We’ve got many favorite Crook’s Corner dishes. These are the 5 must-orders.

Changes ahead for one of North Carolina’s most beloved – and iconic – restaurants

Chef Bill Smith of Crook's Corner discusses what is next for the beloved Chapel Hill icon
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Chef Bill Smith of Crook's Corner discusses what is next for the beloved Chapel Hill icon

How do you sum up Crook’s Corner in five dishes?

With an ever-evolving seasonal menu, there are still many classics we could pick, from chef Bill Smith’s annual celebration of soft-shell crabs to banana pudding.

Later this year, the restaurant’s owners and chefs will begin a new chapter.

Smith, only the restaurant’s second chef in its 36-year history, will step down, taking on the role of chef emeritus. He’ll represent the storied Chapel Hill restaurant at events and dinners.

Chef Justin Burdett will take over for Smith and has been at the restaurant since August to learn the dishes.

Gary Crunkleton and Shannon Healy, the new owners, said they want to keep the dishes that put Crook’s on the map while giving Burdett the freedom to put his own touch on the menu.

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Handwritten and laminated recipes sit on the counter in the kitchen at Crook’s Corner in Chapel Hill on Thursday, Oct. 4, 2018. Juli Leonard

If you’re just going to Crook’s for the first time, or your 30th, here are the five dishes you should know.

1. Shrimp & grits

It started as a simple breakfast by shrimpers in Charleston’s lowcountry: freshly caught shrimp sauteed with bacon grease or butter and poured over breakfast grits. The late Bill Neal, the founding chef at Crook’s, took that idea and turned it into a white-tablecloth dinner dish, sauteing shrimp with bacon, mushrooms, green onions and lemon juice and serving it over stone-ground cheese grits. It’s gone on to become one of the best-known Southern dishes, made from Mississippi to Maine.

Bill Smith’s Atlantic Beach Pie. 2015 News & Observer File Photo

2. Atlantic Beach Pie

Growing up in New Bern, Smith remembered that fried-seafood restaurants on the North Carolina coast all served lemon pie for dessert. He added a simple saltine-cracker crust to balance the sweet filling, a genius move of salty, sweet and creamy. National media outlets from NPR to Food 52 grabbed on to it, and it became so well known, Smith jokingly calls it “that stupid pie.”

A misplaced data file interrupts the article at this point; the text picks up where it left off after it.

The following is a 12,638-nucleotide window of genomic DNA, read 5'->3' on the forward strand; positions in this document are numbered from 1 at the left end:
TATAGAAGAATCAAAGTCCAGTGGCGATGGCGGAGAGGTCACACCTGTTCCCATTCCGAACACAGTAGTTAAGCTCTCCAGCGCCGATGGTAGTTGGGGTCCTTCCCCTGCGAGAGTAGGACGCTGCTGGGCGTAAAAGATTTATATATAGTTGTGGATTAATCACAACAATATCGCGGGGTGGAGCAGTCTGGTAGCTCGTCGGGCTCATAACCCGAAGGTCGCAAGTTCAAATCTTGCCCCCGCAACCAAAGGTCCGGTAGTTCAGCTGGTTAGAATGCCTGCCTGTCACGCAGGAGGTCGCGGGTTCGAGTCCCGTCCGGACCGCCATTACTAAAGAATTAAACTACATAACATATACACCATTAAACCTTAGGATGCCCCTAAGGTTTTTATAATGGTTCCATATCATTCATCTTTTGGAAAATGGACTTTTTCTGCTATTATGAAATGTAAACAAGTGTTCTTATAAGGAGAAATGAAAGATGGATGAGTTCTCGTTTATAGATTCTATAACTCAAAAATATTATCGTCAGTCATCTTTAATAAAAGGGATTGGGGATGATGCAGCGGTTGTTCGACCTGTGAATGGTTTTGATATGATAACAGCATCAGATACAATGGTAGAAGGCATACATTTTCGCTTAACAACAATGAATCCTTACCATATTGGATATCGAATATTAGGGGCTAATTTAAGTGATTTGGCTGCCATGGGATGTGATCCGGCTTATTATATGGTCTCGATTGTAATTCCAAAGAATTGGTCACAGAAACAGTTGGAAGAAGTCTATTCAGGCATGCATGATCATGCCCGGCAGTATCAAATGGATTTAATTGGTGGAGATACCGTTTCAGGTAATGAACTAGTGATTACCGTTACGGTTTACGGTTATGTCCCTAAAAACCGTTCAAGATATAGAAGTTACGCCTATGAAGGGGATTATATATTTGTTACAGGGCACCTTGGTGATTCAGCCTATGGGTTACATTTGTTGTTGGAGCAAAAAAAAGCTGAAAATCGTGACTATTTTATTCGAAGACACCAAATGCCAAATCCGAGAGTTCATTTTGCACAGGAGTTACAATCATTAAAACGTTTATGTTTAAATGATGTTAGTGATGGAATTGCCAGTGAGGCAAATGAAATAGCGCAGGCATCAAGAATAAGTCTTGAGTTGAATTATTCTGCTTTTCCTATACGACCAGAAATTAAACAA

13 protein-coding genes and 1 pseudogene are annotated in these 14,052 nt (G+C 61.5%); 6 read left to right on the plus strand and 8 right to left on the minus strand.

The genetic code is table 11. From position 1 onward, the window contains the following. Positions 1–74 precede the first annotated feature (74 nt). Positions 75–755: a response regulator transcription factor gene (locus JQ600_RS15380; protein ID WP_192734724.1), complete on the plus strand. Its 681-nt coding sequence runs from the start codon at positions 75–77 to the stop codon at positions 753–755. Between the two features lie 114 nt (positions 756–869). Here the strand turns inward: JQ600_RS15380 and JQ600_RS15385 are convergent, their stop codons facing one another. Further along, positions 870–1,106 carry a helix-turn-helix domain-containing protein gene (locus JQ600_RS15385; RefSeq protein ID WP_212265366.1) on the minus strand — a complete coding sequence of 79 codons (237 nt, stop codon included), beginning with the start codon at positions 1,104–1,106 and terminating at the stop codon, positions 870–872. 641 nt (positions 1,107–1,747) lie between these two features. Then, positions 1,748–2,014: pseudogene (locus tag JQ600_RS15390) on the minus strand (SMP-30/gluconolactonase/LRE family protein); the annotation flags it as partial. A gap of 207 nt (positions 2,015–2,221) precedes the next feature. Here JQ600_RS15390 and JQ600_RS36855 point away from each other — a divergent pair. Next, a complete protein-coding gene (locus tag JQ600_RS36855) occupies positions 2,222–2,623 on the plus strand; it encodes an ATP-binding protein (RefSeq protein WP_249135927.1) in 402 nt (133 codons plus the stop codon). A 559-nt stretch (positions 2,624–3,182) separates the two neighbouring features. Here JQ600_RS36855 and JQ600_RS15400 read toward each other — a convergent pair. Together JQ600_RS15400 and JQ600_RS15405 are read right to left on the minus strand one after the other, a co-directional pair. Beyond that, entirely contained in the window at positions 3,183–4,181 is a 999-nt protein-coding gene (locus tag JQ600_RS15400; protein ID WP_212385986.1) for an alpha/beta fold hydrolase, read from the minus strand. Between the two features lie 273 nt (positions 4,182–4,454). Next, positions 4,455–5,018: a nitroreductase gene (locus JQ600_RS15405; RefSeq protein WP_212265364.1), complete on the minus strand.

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3. Green Tabasco Chicken

A garden of too many peppers was Smith’s inspiration for this rendition of roast chicken. In his cookbook, Smith writes about switching out bottles of vinegared peppers for the green version of Tabasco, preferring its mild heat, but strong pepper flavor. The chicken is basted with the green Tabasco and a pan sauce is made from the jalapeno and garlic that cooked inside the chicken and all those drippings.

Bill Smith’s Persimmon Pudding. Juli Leonard

4. Persimmon pudding

For a few months in the fall, when the wild persimmons have ripened, Crook’s serves this glorious pudding. Of all the recipes Smith inherited from Neal, he has said this may be his favorite. A puree of the deep orange fruit is baked to a rich brown and served hot with whipped cream and a sprig of mint. Warming spices of cinnamon, nutmeg and ginger are the woolen blanket draped across the lap on the nights when a chill becomes a frost.

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Bill Smith, head chef at Crook’s Corner restaurant in Chapel Hill, picks honeysuckle in 2004 along the Bolin Creek Greenway in Chapel Hill for his legendary, yet seasonally short, honeysuckle sorbet. 2004 News & Observer File Photo

5. Honeysuckle sorbet

A large mass of honeysuckle blooming behind the restaurant in early summer led owner Gene Hamer to challenge Smith to find a way to use it. Smith hit on an ancient Arabian technique for flower ices, soaking fresh blooms overnight in water to capture their essence. Crook’s has several signature sorbets, including mint sorbet served in a bourbon cocktail and orange sorbet flavored with Red Hots. But the brief seasonal appearance of honeysuckle sorbet has fans obsessed.

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Kathleen Purvis, 704-358-5236; Drew Jackson, 919-829-4707; @jdrewjackson